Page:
Easier imagined than done. Nelson said that any time he has written a line that sounds like him or his beliefs, it gets cut. “The truth,” he added, “comes from the characters speaking to another character, and not for the audience to overhear.”

In rehearsals, actors are directed to talk as they would at home, not to project as they typically would. They are aware, at all times, of where they are directing their questions or lines. In real life, Nelson said, rarely does someone speak to an entire room; so his characters don’t either.

“It’s very unusual,” Sanders said. “And it takes a lot of courage.”

The plays have flashes of prescience and recognition. You can, for example, trace former Gov. Andrew M. Cuomo’s career through the seven Apple plays, which open in media res with an expletive and mention of his name. The first installment of “The Gabriels,” from early March 2016, includes the now-haunting line, “Don’t you feel something really bad is going to happen?”

At times, though, Nelson’s characters — and perhaps Nelson himself — have been unequipped to deal with history in the making. The Apples gathered on Zoom in early July 2020, amid the upheaval of the Black Lives Matter movement. In the theater industry, platitudes reigned; but in Rhinebeck, a group of white people didn’t really know how to talk about it.

Their not thoroughly engaging with Black Lives Matter frustrated some in the moment, including The New York Times’s critic, Jesse Green. But that wouldn’t fit Nelson’s approach to theater. Instead, the Apples ask questions with no answers, and are quietly saddened by a world that might be passing them by.

“What you don’t want to do is make an argument,” Nelson said. “I don’t think my characters are confident about what’s going on. Everybody has their own journey.”

That tension arises again in “What Happened?” — “I don’t know” is a common line — the first of the staged Rhinebeck plays not to be produced by the Public. (Presented by Hunter Theater Project, it is being underwritten by a single donor, Susie Sainsbury. The second two Zoom plays were also independently produced.)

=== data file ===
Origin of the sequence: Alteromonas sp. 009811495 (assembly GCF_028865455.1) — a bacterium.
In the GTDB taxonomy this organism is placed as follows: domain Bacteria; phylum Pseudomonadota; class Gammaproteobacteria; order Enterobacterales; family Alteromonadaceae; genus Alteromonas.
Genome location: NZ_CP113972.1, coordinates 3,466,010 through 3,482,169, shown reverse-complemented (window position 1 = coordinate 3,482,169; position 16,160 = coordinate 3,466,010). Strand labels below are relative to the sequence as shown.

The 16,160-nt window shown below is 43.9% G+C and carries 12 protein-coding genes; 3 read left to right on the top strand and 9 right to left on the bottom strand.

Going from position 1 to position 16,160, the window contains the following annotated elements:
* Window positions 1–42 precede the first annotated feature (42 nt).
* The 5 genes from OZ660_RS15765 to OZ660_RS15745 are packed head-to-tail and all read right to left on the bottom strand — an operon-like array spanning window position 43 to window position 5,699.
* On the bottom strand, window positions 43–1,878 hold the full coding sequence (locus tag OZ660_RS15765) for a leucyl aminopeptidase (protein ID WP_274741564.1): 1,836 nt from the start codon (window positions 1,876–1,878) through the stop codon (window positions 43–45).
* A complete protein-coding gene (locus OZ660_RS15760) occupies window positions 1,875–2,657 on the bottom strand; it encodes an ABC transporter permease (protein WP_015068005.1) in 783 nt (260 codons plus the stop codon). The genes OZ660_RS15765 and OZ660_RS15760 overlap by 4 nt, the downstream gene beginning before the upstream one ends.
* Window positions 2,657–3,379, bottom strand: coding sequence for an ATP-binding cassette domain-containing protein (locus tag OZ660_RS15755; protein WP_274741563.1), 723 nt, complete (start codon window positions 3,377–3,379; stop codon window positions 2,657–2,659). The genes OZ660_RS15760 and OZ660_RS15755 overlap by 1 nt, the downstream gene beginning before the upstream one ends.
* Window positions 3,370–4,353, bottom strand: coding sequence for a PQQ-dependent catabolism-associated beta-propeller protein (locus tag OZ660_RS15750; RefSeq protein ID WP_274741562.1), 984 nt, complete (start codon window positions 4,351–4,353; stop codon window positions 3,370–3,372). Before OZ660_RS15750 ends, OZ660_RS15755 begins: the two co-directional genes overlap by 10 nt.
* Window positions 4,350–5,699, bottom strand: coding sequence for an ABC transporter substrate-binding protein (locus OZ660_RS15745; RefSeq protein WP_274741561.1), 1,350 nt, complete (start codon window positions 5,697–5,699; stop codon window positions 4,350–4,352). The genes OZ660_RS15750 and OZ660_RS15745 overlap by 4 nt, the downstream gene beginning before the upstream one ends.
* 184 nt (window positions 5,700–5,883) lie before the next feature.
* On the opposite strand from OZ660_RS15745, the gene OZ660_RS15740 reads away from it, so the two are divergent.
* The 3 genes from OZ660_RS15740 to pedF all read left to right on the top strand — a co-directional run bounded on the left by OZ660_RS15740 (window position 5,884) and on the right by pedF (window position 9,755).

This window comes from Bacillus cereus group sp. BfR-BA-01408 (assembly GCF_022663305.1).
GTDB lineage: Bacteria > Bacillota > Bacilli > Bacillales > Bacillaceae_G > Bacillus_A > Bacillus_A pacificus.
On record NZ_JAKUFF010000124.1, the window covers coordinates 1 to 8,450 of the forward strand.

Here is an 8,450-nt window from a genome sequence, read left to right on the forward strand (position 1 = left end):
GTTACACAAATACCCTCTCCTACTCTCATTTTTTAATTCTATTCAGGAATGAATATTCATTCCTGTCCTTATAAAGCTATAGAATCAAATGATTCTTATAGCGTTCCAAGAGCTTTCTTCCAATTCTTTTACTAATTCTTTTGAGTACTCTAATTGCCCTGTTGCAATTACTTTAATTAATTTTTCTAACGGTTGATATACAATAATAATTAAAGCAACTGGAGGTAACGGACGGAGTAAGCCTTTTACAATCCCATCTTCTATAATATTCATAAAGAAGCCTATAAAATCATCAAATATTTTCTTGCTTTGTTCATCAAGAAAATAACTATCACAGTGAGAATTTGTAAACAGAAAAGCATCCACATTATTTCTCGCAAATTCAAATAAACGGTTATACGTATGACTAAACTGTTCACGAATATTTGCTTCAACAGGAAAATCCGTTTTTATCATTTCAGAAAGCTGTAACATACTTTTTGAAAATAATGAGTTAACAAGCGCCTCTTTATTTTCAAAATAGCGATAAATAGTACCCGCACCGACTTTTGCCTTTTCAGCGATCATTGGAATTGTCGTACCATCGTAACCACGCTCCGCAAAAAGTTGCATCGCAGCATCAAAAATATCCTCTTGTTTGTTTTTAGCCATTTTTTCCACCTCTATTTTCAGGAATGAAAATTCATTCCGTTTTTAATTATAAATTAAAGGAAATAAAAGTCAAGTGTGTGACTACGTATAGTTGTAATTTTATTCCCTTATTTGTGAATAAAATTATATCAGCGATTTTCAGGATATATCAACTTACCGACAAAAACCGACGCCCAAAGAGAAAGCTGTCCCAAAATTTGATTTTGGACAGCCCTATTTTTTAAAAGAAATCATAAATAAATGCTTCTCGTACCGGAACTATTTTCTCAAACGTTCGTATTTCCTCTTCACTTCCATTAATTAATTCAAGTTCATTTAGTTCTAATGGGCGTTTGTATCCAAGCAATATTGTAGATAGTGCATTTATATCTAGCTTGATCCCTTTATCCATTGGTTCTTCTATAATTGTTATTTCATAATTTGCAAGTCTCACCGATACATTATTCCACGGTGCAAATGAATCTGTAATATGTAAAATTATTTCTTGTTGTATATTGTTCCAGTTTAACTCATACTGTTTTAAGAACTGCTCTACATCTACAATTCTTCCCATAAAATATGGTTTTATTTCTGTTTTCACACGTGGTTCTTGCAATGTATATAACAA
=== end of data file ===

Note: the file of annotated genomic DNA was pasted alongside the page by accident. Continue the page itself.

There are no bad feelings between Nelson and the Public; the separation was a matter of logistics. “He was not going to let a pandemic slow him down,” Eustis said of Nelson. “It was sad for me that for the first time, I couldn’t keep up with him. So on a level it breaks my heart that this is not at the Public.”

Nelson felt that “What Happened?” couldn’t wait any longer. He had written a version last year for a live theater season that never came, with politics on his mind as the election approached. But he rewrote it to open now, as live theater re-emerges in New York. Gone are any mentions of the current or former president; instead the loss presaged by the first play in 2019 — the matriarch, a modern dance luminary named Rose Michael, has cancer — permeates its sequel.

That, in addition to the setting of Angers, France, makes for a departure from the panorama. “What Happened?” may be a mirror of the present, with characters regularly sanitizing their hands and sharing how they passed time in lockdown, but its preoccupations are also comparatively abstract: the loss of life, of youth, of work.

And of Rhinebeck itself. Plunkett said that during a recent rehearsal it hit her: “I found myself tearing up. This specific place that we resided in and explored for a decade — not many people have gotten to do that, and I’m very fortunate. You realize how short a decade is.”

Nelson may return to Rhinebeck in the future — he has written a television series of Chekhov stories set there in the present — but for now “What Happened?” is the last time he is bringing a family together at a dinner table to weave, as the critic Ben Brantley once wrote, “momentous history in the fabric of the quotidian.”

The audience is, as always, invited to the table. “We’re living in a moment of confusion, tragedy and loss, but together,” Nelson said. “We are not alone.”